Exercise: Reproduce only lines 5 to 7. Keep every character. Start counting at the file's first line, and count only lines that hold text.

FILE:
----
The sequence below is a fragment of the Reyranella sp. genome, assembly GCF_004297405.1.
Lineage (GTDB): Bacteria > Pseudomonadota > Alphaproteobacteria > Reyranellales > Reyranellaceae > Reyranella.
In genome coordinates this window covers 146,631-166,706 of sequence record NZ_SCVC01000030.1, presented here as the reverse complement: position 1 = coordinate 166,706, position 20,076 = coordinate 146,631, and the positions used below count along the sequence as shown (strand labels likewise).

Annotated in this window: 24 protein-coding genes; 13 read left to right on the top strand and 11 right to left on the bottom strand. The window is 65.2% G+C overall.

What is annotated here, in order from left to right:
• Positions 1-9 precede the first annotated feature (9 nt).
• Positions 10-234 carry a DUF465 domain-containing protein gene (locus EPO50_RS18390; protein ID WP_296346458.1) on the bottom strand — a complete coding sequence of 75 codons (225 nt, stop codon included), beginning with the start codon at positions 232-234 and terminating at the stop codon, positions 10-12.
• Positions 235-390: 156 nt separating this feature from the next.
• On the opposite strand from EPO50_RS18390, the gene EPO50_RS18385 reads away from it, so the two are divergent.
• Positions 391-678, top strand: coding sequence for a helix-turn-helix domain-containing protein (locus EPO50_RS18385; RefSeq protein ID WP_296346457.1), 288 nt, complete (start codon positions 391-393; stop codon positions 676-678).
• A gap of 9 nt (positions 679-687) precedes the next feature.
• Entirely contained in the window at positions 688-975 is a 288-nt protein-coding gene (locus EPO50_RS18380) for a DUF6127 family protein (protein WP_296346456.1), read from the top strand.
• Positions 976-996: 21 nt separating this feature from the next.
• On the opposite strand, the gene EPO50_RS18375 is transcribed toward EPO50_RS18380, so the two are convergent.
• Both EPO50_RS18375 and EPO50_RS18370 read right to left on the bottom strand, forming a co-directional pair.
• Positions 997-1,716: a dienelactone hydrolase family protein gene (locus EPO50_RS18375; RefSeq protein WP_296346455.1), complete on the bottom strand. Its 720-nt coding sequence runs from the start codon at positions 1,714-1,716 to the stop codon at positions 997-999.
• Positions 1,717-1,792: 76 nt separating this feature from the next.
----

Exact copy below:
What is annotated here, in order from left to right:
• Positions 1-9 precede the first annotated feature (9 nt).
• Positions 10-234 carry a DUF465 domain-containing protein gene (locus EPO50_RS18390; protein ID WP_296346458.1) on the bottom strand — a complete coding sequence of 75 codons (225 nt, stop codon included), beginning with the start codon at positions 232-234 and terminating at the stop codon, positions 10-12.